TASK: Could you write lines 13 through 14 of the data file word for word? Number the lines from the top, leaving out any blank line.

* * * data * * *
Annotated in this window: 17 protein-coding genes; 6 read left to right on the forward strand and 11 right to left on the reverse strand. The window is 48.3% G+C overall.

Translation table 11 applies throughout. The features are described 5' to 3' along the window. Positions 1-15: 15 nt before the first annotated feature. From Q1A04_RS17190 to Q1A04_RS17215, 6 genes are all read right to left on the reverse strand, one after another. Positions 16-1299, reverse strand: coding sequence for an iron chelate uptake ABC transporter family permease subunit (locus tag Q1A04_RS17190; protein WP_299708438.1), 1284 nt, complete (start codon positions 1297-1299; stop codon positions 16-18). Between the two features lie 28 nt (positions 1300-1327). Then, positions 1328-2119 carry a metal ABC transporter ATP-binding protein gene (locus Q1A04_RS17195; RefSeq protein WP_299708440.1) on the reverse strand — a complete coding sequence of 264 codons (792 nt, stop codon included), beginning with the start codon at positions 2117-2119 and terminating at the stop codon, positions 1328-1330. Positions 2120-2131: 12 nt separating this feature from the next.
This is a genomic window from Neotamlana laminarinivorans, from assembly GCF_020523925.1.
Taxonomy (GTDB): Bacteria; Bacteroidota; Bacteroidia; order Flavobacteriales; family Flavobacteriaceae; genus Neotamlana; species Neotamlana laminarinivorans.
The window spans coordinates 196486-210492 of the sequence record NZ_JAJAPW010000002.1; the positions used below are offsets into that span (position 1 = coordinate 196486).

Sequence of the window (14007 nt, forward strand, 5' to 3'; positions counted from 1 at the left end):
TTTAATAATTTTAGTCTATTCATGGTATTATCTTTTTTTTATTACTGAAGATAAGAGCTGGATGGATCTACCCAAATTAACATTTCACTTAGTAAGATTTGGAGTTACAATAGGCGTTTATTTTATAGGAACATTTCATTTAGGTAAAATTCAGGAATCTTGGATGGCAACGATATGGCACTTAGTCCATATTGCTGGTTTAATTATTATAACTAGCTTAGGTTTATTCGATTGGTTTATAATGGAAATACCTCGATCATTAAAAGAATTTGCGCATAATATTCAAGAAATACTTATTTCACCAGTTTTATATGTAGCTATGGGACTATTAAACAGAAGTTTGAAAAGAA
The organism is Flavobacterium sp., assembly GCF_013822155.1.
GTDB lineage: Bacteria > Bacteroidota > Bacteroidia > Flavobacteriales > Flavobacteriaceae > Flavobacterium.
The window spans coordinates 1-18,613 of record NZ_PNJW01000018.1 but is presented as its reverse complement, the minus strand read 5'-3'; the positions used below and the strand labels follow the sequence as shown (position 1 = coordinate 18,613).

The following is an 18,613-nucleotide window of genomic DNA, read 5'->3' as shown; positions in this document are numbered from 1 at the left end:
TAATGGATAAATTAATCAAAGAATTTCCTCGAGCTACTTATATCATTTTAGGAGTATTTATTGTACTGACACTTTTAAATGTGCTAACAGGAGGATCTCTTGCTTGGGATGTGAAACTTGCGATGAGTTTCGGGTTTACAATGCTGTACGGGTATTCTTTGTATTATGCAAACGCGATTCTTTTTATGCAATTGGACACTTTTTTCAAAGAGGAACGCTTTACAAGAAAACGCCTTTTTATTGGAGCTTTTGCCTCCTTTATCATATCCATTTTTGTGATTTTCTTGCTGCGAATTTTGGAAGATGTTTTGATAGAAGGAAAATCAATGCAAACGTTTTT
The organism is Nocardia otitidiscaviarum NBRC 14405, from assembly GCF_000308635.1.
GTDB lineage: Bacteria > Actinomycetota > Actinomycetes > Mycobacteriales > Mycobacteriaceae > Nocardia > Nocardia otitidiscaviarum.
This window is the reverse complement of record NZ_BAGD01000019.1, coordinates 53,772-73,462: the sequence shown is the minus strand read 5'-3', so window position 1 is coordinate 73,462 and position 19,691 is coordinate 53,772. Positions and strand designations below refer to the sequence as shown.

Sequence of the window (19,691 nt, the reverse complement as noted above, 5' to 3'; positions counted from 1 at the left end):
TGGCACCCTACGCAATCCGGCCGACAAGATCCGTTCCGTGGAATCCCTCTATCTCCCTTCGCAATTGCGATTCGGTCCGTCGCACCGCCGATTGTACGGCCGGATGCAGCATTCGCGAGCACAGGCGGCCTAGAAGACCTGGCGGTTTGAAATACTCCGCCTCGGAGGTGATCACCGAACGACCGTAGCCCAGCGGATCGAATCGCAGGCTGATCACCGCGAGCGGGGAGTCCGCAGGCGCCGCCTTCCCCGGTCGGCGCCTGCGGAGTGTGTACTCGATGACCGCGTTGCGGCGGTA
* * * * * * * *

The organism is Nocardia otitidiscaviarum NBRC 14405, from assembly GCF_000308635.1.
GTDB lineage: Bacteria > Actinomycetota > Actinomycetes > Mycobacteriales > Mycobacteriaceae > Nocardia > Nocardia otitidiscaviarum.